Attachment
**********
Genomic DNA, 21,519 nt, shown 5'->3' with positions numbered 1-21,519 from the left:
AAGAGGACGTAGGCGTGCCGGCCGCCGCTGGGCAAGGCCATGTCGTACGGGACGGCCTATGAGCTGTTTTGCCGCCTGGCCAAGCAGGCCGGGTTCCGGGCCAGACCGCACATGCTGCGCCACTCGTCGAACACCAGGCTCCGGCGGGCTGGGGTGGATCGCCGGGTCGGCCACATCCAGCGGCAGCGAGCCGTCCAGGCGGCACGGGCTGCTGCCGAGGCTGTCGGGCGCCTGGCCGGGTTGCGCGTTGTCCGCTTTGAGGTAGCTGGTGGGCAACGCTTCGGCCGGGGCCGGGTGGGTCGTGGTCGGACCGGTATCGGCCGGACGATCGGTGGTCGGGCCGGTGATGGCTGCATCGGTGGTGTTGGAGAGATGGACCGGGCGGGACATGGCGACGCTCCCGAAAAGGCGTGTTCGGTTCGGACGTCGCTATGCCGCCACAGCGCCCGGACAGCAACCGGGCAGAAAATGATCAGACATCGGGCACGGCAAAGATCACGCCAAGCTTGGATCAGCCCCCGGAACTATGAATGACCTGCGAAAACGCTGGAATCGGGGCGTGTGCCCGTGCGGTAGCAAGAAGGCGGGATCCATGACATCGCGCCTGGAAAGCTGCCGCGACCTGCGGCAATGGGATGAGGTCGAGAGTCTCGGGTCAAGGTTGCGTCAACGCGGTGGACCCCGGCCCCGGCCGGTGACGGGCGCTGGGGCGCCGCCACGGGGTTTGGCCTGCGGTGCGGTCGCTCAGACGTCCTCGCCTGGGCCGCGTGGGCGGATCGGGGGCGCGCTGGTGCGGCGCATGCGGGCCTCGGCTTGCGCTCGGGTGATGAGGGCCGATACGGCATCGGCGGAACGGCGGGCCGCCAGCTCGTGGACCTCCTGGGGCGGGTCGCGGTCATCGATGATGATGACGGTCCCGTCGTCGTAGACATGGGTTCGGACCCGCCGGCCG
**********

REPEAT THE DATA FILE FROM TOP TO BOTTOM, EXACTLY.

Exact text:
Genomic DNA, 21,519 nt, shown 5'->3' with positions numbered 1-21,519 from the left:
AAGAGGACGTAGGCGTGCCGGCCGCCGCTGGGCAAGGCCATGTCGTACGGGACGGCCTATGAGCTGTTTTGCCGCCTGGCCAAGCAGGCCGGGTTCCGGGCCAGACCGCACATGCTGCGCCACTCGTCGAACACCAGGCTCCGGCGGGCTGGGGTGGATCGCCGGGTCGGCCACATCCAGCGGCAGCGAGCCGTCCAGGCGGCACGGGCTGCTGCCGAGGCTGTCGGGCGCCTGGCCGGGTTGCGCGTTGTCCGCTTTGAGGTAGCTGGTGGGCAACGCTTCGGCCGGGGCCGGGTGGGTCGTGGTCGGACCGGTATCGGCCGGACGATCGGTGGTCGGGCCGGTGATGGCTGCATCGGTGGTGTTGGAGAGATGGACCGGGCGGGACATGGCGACGCTCCCGAAAAGGCGTGTTCGGTTCGGACGTCGCTATGCCGCCACAGCGCCCGGACAGCAACCGGGCAGAAAATGATCAGACATCGGGCACGGCAAAGATCACGCCAAGCTTGGATCAGCCCCCGGAACTATGAATGACCTGCGAAAACGCTGGAATCGGGGCGTGTGCCCGTGCGGTAGCAAGAAGGCGGGATCCATGACATCGCGCCTGGAAAGCTGCCGCGACCTGCGGCAATGGGATGAGGTCGAGAGTCTCGGGTCAAGGTTGCGTCAACGCGGTGGACCCCGGCCCCGGCCGGTGACGGGCGCTGGGGCGCCGCCACGGGGTTTGGCCTGCGGTGCGGTCGCTCAGACGTCCTCGCCTGGGCCGCGTGGGCGGATCGGGGGCGCGCTGGTGCGGCGCATGCGGGCCTCGGCTTGCGCTCGGGTGATGAGGGCCGATACGGCATCGGCGGAACGGCGGGCCGCCAGCTCGTGGACCTCCTGGGGCGGGTCGCGGTCATCGATGATGATGACGGTCCCGTCGTCGTAGACATGGGTTCGGACCCGCCGGCCG